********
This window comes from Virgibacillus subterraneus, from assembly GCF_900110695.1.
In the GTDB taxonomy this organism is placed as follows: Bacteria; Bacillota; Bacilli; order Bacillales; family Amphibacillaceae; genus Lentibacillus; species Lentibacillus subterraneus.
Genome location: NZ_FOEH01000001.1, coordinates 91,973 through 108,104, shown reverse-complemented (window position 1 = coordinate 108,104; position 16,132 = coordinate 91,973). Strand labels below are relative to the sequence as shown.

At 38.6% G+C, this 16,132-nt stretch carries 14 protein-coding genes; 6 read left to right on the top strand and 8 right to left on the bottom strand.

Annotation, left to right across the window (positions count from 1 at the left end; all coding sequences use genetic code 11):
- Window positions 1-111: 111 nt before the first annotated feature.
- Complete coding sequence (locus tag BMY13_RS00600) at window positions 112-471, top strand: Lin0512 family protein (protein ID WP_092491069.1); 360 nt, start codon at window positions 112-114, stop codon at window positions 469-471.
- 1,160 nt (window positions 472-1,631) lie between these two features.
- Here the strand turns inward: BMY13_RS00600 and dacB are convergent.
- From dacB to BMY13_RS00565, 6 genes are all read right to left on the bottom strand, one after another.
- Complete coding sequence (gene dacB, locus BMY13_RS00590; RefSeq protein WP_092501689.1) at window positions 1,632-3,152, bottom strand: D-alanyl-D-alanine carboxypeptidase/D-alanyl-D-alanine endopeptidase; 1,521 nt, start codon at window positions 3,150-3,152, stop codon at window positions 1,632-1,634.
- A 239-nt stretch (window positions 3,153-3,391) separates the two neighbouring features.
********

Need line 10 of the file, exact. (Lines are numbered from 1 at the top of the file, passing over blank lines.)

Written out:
- From dacB to BMY13_RS00565, 6 genes are all read right to left on the bottom strand, one after another.